Seeing an initial alignment in your goals can help you bond and build trust. This process leads to better partnerships than “speed dating,” in which the competitive and hurried process often makes forging a real connection difficult.
Tip #1: How to get your potential teaming partner to say, “I do”? Offer them something they want. This means listening to what is really being said even when they don’t specifically spell it out. In order to get what you want, you may have to lend them your resources for a contract that may not have been on your radar. Teaming, like marriage, depends on empathy and mutual compromise.
Tip #2: It’s the small gestures that count. In the dating world, you buy flowers for their birthday, get game tickets to their favorite sports team, or send them a text when a song reminds you of them. In the business world, this might entail a gift of flowers for their birthday, some season tickets, or my personal favorite – a hand-written note to say “Congrats!” when you hear that they’ve won a new contract.
2. Meet the In-Laws.
While it’s easy to become “love-struck” when time is of the essence, don’t be tempted to skip over the due diligence. In the dating world, this is the step when you meet your significant other’s friends, family, and even coworkers. Investigate the potential partners. Research who they team with, clients they work for, who they purchase supplies from, who their employees are, the firm’s reputation, etc. Gauge your compatibility: does their business style mesh well with yours? Do you have chemistry? That is, will you like being a team for the term of the contract?
Will being associated with them harm your reputation? We’ve witnessed many companies’ success hindered by their less-than-stellar teaming partners. Now is the time to verify your potential partners’ performance reviews. In the bidding industry, there is a degree of guilt by association: you don’t want another company’s bad reputation to become your bad reputation.
When it comes to true love, we don’t typically include a person’s financial strength at the top of our priority list. However, when it comes to a teaming partner, financial stability should be near the top of your list of must-haves. If you plan to invest time and effort into nurturing a relationship, make sure they will be there for you when you need them most and not be out of the running because they can’t meet bonding requirements or, worse, are on the verge of not being around at all.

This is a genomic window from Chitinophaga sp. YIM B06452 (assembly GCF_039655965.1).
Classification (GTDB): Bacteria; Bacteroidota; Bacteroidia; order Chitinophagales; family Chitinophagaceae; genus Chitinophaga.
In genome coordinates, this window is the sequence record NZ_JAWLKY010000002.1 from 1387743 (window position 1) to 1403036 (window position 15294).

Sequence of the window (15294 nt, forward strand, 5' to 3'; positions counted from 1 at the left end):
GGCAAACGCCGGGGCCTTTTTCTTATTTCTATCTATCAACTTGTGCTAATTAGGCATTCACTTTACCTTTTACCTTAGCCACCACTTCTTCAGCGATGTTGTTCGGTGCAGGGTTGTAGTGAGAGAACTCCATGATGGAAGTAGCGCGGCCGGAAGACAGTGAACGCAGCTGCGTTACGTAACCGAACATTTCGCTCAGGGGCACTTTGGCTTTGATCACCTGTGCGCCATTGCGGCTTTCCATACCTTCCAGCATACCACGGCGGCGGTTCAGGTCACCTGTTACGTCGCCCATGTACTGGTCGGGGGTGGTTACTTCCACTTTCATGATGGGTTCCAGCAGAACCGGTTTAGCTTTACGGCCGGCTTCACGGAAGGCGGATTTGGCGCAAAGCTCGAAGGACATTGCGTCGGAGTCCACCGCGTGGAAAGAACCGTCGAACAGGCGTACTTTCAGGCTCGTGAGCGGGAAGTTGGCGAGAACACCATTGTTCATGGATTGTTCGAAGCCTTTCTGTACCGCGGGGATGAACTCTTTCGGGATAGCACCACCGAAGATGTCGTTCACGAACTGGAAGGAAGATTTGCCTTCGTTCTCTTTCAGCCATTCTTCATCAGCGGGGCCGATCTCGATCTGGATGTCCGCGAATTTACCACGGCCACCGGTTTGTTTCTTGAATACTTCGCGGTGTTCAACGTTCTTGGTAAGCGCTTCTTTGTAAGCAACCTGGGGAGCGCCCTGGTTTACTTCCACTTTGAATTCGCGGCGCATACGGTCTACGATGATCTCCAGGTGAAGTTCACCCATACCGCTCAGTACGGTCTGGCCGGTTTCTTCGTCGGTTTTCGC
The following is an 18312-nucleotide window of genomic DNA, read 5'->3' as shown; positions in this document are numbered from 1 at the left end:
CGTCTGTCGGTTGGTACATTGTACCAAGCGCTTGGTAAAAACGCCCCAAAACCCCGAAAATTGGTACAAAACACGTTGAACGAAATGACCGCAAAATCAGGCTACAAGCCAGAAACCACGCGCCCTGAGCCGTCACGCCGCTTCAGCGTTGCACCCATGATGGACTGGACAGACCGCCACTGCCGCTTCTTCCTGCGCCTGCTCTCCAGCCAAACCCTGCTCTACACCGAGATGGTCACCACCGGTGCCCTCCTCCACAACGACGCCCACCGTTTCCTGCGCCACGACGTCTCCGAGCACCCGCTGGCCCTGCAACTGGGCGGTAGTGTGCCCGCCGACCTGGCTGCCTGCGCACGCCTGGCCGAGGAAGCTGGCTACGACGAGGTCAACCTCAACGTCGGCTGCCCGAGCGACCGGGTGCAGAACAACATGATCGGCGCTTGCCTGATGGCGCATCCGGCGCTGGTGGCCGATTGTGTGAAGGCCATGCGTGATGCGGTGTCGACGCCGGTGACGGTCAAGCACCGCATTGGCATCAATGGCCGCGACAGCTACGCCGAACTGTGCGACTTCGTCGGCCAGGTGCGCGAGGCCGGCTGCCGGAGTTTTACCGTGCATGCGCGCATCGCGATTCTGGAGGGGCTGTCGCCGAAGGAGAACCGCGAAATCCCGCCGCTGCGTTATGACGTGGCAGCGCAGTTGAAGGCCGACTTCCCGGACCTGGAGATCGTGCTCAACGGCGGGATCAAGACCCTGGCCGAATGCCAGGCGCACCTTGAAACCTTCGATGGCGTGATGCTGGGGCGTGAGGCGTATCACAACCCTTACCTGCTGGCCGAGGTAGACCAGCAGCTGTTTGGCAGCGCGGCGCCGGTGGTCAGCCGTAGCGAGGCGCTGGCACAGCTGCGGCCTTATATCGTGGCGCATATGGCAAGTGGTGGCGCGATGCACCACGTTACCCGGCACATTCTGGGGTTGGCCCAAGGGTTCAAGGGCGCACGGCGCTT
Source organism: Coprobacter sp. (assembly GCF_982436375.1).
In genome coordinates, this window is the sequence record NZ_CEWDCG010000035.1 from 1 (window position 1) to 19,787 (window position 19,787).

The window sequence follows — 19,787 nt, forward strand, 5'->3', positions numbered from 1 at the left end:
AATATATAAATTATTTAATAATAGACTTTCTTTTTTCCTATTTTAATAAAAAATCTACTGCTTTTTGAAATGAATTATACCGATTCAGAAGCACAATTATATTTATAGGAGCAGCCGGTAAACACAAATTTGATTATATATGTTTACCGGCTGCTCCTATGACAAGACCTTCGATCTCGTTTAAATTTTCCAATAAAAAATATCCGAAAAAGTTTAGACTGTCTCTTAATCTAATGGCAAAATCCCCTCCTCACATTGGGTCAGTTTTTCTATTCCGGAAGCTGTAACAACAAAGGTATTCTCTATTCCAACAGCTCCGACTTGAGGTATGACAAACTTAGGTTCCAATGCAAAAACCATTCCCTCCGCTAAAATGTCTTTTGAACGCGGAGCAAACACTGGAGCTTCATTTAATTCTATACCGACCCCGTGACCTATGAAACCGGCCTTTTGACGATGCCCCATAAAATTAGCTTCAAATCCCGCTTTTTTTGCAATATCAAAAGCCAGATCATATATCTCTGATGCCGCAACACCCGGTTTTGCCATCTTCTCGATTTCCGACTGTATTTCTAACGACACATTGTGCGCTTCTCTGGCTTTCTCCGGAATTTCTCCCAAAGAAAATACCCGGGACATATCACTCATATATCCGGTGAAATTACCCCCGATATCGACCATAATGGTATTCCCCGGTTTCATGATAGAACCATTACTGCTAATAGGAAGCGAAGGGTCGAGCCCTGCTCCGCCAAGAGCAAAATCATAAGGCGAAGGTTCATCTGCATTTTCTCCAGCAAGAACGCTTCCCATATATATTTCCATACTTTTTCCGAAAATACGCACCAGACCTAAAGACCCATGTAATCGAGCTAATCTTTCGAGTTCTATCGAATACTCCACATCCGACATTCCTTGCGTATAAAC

3. Know when to Break Up.
During your investigation, if you find too many skeletons in your potential teaming partner’s closet, if they are not forthcoming with pertinent information, or if their stated capabilities don’t match up with their project experience, it’s time to call it quits and move on before others can say, “We told you so.” Don’t waste time on a doomed relationship. Save your efforts for the real “catch”: if you do it right, you can build a potentially long-lasting, mutually rewarding union that will last bid season after bid season.
4. How to Keep those Good Ones.
Wine, check; roses, check; ring, check. You popped the question and the answer was “I do.” Now what?
Once you’ve found “The One(s),” don’t get complacent. A long-term teaming relationship goes a long way in giving you higher proposal ratings. Nothing says ‘staying power’ like having a go-to, always reliable, reputable and capable teaming partner.
Make sure to adequately evaluate and plan for identified risks and define the process to remedy potential problems down the road. Not taking shortcuts when it comes to contingency planning for operational or performance issues will help you in the long run to respond to challenges and promote the long-term viability of the strategic partnership, as well as maintain a positive relationship with your Government client.
Tip# 3: All too often, our clients see a decline in executive sponsorship as the partnership matures. To ensure that the teaming structure and operating model are properly aligned with your company’s vision and strategy, secure commitment from an Executive who will remain personally involved. Meet regularly throughout the life of the teaming arrangement to ensure the teaming relationship remains balanced and neither side loses sight of the big picture.
Tip# 4: Remember: no matter how wonderful your partnership may be, your partner is still running their own business—your interests are not automatically theirs. To make the partnership work, your teaming partner needs to continue to feel that you are beneficial to them.
For more information on how to structure and/or pre-qualify teaming partners to increase your win rates and win Government contracts, please contact us at www.strategiccreations.com/contact.